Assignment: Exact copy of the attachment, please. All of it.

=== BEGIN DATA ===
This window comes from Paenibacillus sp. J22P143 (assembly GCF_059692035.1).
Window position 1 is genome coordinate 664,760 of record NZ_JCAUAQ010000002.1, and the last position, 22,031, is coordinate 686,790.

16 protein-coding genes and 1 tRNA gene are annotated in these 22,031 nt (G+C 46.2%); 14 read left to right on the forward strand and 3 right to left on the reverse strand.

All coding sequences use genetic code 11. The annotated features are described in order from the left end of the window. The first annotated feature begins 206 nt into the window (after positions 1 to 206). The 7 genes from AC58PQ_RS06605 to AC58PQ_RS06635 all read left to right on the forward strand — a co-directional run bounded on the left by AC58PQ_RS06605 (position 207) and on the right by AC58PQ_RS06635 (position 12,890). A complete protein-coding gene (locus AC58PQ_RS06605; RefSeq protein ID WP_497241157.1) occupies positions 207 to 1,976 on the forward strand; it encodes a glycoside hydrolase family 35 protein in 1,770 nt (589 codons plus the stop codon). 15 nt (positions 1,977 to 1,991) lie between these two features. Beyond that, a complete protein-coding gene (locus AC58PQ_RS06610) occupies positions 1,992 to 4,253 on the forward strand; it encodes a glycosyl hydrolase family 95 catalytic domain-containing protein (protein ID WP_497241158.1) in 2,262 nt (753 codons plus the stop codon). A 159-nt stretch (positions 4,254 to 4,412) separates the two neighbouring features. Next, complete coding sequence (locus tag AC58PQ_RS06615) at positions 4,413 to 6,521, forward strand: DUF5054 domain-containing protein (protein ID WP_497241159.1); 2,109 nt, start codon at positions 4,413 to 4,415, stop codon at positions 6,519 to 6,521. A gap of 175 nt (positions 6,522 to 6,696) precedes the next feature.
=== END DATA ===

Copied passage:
This window comes from Paenibacillus sp. J22P143 (assembly GCF_059692035.1).
Window position 1 is genome coordinate 664,760 of record NZ_JCAUAQ010000002.1, and the last position, 22,031, is coordinate 686,790.

16 protein-coding genes and 1 tRNA gene are annotated in these 22,031 nt (G+C 46.2%); 14 read left to right on the forward strand and 3 right to left on the reverse strand.

All coding sequences use genetic code 11. The annotated features are described in order from the left end of the window. The first annotated feature begins 206 nt into the window (after positions 1 to 206). The 7 genes from AC58PQ_RS06605 to AC58PQ_RS06635 all read left to right on the forward strand — a co-directional run bounded on the left by AC58PQ_RS06605 (position 207) and on the right by AC58PQ_RS06635 (position 12,890). A complete protein-coding gene (locus AC58PQ_RS06605; RefSeq protein ID WP_497241157.1) occupies positions 207 to 1,976 on the forward strand; it encodes a glycoside hydrolase family 35 protein in 1,770 nt (589 codons plus the stop codon). 15 nt (positions 1,977 to 1,991) lie between these two features. Beyond that, a complete protein-coding gene (locus AC58PQ_RS06610) occupies positions 1,992 to 4,253 on the forward strand; it encodes a glycosyl hydrolase family 95 catalytic domain-containing protein (protein ID WP_497241158.1) in 2,262 nt (753 codons plus the stop codon). A 159-nt stretch (positions 4,254 to 4,412) separates the two neighbouring features. Next, complete coding sequence (locus tag AC58PQ_RS06615) at positions 4,413 to 6,521, forward strand: DUF5054 domain-containing protein (protein ID WP_497241159.1); 2,109 nt, start codon at positions 4,413 to 4,415, stop codon at positions 6,519 to 6,521. A gap of 175 nt (positions 6,522 to 6,696) precedes the next feature.